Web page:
Skip to the Content

The Distance

Time 0:02:48


This very morning, I was explaining the meaning of the word ‘distance’ to my English Language students. The Chinese & Saudi Arabian students were fascinated by the many different meanings. We discussed how distance can be the number of kilometers between Halifax and their homeland and how it can also be the socially acceptable physical space between two persons, particularly as determined by culture or tradition. Finally, distance can also be understood as a social disconnection between people.

I come from 2 stories: my parents didn’t grow up in the same country. My mother hailed from Italy. It was easy to relate to most of what Dad told us about Malta, I was surrounded by most of it. I didn’t quite have the same connection with the place where my mother grew up. This, coupled with the fact that my mother- a university educated career woman at a time when most women in Malta weren’t, contributed to a sense of distance among my peers. Growing up as the older of three, I remember spending many an hour looking at many distant countries in my favorite school textbook - the Atlas. I later spent many a good year traveling, working and living in other countries: Finland, Libya, Spain and Gabon.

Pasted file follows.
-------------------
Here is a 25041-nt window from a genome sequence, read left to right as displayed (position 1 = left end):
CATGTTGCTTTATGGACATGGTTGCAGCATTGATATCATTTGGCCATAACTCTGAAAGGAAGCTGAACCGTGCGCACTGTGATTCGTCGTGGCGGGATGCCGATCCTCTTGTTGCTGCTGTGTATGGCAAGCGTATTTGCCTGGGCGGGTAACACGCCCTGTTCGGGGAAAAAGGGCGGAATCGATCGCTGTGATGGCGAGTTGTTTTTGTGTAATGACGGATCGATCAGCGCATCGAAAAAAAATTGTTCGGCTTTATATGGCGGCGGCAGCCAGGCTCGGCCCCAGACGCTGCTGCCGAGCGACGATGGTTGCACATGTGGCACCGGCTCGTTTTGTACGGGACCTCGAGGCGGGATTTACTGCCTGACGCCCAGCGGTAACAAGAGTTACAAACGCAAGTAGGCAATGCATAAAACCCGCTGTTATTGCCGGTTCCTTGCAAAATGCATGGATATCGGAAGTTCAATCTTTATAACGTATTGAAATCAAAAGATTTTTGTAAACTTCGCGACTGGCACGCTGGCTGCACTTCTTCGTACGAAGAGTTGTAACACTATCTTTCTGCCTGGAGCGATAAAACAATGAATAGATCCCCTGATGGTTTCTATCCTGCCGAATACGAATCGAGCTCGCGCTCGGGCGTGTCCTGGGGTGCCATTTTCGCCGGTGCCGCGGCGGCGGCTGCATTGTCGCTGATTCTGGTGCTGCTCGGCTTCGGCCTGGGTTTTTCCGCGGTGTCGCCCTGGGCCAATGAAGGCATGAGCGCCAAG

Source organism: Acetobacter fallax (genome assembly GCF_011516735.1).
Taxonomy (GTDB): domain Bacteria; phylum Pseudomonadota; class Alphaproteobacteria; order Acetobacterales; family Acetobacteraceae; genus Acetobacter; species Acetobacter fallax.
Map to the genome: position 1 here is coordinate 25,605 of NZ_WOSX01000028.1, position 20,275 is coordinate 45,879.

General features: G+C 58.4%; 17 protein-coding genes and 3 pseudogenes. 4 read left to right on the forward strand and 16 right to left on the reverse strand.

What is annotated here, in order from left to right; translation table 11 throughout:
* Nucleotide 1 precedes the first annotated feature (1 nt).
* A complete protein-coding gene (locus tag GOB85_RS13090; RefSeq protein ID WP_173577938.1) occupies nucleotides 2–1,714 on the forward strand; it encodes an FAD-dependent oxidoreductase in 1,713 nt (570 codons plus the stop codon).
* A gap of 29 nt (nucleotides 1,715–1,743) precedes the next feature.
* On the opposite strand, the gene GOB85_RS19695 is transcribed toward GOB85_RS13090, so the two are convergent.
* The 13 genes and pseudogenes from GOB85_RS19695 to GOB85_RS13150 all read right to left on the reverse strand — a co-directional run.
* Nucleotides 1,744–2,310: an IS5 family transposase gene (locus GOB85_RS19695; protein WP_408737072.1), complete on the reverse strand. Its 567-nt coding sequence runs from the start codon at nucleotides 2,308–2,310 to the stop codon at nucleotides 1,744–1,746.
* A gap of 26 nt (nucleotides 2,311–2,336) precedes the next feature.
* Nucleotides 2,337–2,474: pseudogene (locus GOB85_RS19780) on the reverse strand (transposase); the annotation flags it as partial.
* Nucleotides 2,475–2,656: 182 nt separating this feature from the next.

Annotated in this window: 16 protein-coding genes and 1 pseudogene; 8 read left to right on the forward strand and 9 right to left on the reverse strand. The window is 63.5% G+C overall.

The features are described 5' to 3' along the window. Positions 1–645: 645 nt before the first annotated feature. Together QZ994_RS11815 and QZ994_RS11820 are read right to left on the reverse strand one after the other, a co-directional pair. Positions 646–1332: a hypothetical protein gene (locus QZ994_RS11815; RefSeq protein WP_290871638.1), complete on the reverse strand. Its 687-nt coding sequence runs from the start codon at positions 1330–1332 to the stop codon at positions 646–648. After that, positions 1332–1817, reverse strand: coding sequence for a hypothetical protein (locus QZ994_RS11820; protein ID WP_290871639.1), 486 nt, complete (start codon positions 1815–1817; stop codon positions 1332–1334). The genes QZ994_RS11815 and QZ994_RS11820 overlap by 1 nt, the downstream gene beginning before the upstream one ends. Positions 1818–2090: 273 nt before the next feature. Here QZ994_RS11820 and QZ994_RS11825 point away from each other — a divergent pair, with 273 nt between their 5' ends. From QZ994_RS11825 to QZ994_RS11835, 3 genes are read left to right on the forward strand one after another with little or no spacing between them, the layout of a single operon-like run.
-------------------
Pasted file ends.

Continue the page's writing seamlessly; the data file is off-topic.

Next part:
In the end, Canada, in all its diversity, was the place which finally provided me the skills I still needed to tackle my life in both a freer and more settled way. I was already 29 when I landed here but I can truly say that this is where I finally grew up. Work also gave me a golden opportunity to get familiar with more than just one province although I will admit that close to water, so Nova Scotia, is where I’m most comfortable.

As I look back- the semi-retired person that I am today who roughly spends 6 months on either side of the Atlantic- I’m now convinced about a different notion of distance. The once somewhat distant Mediterranean island is today part of the European Union and the country definitely feels less isolated. I sometimes wonder what shape my life would have taken had this turn of events happened during my youth. To an immigrant, negotiating the distance, even many years later is forever a dilemma. You’re no longer the person you once were but you’re neither 100% local. Blood is thicker than water but in my case I feel privileged in managing a balance.

Return to Halifax gallery >